3rd Qu.:4482   3rd Qu.:3501   3rd Qu.:5616   3rd Qu.:3378  
 Max.   :4999   Max.   :3997   Max.   :6000   Max.   :3979  

Looking at the three components, the case packer is flying. The winder is doing fairly well. The bagger is the constraint. The speed of the overall manufacturing line is limited to the speed of putting the bags onto the rolls.

Simulating Process Improvements

Walking back to your office, you see an older piece of packaging equipment sitting idle. It’s an Ultraflow wrapper, an early version, which can make shrink wrapped bundles of paper towels. Better yet, you can install it next to the bagger, the device that was slowing down your line so that any excess production is goes to this second machine. It also replaces the case packer.

With a couple of small adjustments to the calculations, we can simulate the performance of the redesigned production line….

# improved process - Monte Carlo Simulator in R
results = NULL
for (k in 1:1000)
       rolls = runif(1,3000,5000)
       bags = runif(1,2000,4000)
	 ultraflow = runif(1,500,1000) * 8
       cases = runif(1,150,200)*30
       total = min (rolls, bags + ultraflow, cases + ultraflow)
       results = rbind(results, data.frame(rolls, bags, cases, ultraflow, total))

Running some virtual hours of production, we see this changes the game.

> head(results)
     rolls     bags    cases ultraflow    total
1 4631.601 3251.744 5785.385  5703.448 4631.601
2 4204.387 3315.834 4976.051  7739.523 4204.387
3 3802.148 3776.298 5999.492  7589.712 3802.148
4 4021.700 2950.878 4757.196  6277.988 4021.700
5 4695.162 2019.212 5821.022  5455.306 4695.162
6 3125.197 3887.420 4783.042  7506.470 3125.197

> summary(results['total'])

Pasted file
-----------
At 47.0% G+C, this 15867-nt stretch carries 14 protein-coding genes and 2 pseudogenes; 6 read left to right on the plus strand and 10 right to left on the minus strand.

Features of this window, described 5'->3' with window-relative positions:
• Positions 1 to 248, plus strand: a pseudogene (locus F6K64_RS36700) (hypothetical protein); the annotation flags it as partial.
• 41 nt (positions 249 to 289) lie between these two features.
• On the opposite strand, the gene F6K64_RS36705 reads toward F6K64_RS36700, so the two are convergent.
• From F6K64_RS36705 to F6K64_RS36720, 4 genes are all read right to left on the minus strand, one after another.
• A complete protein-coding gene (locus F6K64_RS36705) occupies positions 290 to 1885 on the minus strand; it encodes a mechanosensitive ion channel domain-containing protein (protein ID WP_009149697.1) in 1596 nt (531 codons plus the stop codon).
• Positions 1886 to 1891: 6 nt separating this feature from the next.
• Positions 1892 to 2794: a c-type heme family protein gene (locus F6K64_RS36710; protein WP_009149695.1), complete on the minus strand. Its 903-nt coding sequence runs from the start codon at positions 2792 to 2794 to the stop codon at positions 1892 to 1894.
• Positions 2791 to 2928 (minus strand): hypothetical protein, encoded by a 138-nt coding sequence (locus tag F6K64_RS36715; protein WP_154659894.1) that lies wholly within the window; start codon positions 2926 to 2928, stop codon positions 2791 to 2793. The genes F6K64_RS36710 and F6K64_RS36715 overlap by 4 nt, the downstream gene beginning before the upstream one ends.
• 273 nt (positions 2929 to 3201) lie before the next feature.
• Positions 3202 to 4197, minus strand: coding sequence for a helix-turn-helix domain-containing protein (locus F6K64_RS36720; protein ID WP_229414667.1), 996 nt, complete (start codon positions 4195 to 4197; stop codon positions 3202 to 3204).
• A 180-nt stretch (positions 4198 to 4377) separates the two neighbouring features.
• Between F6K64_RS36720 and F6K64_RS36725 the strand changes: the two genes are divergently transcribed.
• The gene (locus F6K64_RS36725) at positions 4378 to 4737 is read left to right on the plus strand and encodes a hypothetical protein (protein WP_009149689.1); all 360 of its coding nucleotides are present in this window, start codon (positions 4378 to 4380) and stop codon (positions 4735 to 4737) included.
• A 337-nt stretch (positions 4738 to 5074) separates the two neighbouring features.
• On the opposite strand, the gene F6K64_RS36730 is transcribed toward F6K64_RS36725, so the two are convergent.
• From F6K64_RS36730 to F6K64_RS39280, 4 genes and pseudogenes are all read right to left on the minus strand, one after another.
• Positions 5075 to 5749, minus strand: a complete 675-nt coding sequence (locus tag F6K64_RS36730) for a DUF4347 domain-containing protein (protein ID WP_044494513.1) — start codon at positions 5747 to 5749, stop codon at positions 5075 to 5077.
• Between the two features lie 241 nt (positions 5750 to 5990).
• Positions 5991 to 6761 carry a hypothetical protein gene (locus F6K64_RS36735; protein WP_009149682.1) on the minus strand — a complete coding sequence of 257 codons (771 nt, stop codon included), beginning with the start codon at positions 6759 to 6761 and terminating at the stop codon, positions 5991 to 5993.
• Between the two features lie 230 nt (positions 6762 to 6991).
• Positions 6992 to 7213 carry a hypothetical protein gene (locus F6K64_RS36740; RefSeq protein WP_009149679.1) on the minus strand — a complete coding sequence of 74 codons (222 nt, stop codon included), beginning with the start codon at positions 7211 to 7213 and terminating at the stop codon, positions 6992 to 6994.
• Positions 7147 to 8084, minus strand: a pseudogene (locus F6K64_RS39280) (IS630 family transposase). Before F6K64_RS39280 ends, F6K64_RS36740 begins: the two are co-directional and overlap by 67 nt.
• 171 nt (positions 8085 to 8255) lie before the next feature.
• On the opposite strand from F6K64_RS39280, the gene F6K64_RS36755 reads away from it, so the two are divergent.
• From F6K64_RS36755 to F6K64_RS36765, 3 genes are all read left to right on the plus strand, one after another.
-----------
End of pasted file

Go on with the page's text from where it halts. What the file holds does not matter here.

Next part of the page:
Min.   :3005  
 1st Qu.:3501  
 Median :3992  
 Mean   :3987  
 3rd Qu.:4463  
 Max.   :5000   

Well that certainly made a difference! Production per hour is up 1000 units. The new piece of equipment sped up packaging, so we’re now limited by the speed of our paper roll winding machine. The next step (in the real world) would be to do some physical trials to ensure everything works as expected.

Other Applications of Monte Carlo Simulation

The beauty of using Monte Carlo Simulation in R to explore a problem is you’re able to explore very complicated problems with limited statistical effort. If you can simulate the process in code, you’re in business.

For the industrial example above, we could have incorporated other factors into the model such as operating conditions or worker skill level. You could have includes factors such as setup time, downtime / maintenance, and random failures or supply problems. You could have implemented other constraints like the availability of raw materials, orders, or storage space.

I’ve used Monte Carlo simulation for financial modeling, looking at the likelihood of a company running out of cash. The same concepts can be used to test the likelihood of successfully launching a product or getting a rigorous estimate of how long it will take to generate significant sales.

In the sciences, the same techniques can be used for natural events. And for our friends in social sciences, you can use Monte Carlo simulation for everything from modeling how fast information moves on a social network to teenager trends in high school. Oh wait… nobody understand those….